Study participants

      Eighteen study participants were recruited from among nurses who completed a training program for critically ill patients with COVID-19 who were working at three hospitals designated for COVID-19 in Gyeonggi Province. Two people were excluded from the study because they withdrew due to the side effects of COVID-19 vaccination; thus, 16 people participated in the study. Six participants belonged to A hospital, six to B, and four to C, and FGIs were conducted with them at their respective hospitals. They all received training at government-designated teaching hospitals from September 2020 to February 2021, after which they returned to their hospital where they currently care for confirmed cases of COVID-19. Perspectives on the proper number of focus group participants differ in the literature. This study adopted the opinion [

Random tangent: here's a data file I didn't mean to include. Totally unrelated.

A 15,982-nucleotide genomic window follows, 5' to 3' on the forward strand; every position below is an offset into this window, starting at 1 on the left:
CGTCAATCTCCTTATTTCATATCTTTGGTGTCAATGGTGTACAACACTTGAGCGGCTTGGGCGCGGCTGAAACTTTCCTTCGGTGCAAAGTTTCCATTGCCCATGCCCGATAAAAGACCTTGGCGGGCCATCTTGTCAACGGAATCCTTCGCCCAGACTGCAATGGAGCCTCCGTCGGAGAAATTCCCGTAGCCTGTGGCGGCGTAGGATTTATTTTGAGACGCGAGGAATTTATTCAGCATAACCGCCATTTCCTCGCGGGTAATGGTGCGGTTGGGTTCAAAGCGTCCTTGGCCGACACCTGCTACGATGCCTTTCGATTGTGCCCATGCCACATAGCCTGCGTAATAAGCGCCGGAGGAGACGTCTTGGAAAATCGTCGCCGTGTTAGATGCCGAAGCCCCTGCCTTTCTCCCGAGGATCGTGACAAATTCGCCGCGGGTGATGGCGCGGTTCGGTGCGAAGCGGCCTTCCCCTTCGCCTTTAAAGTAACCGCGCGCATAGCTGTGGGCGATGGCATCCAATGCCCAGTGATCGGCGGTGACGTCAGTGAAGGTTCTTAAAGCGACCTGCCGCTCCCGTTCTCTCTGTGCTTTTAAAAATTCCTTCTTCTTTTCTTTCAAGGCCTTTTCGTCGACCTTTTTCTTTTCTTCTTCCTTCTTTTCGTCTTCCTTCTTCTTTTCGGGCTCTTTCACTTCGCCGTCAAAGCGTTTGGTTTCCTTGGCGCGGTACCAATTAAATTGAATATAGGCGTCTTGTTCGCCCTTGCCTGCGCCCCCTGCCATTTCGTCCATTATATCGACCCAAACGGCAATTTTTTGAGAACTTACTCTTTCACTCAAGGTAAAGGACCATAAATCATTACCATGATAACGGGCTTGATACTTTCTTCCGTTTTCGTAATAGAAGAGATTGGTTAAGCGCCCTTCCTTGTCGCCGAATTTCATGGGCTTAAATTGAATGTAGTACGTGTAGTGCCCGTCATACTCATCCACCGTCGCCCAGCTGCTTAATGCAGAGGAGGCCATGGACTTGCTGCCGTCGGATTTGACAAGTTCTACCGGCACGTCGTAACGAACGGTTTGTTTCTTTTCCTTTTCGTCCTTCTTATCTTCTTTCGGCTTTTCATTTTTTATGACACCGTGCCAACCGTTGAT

• Morgan
      Deciding on group size.
      ] that the desirable number is six to ten participants per group. Given practical considerations related to group dynamics and participants’ high interference tendency, there were at least three participants per group.

      Data collection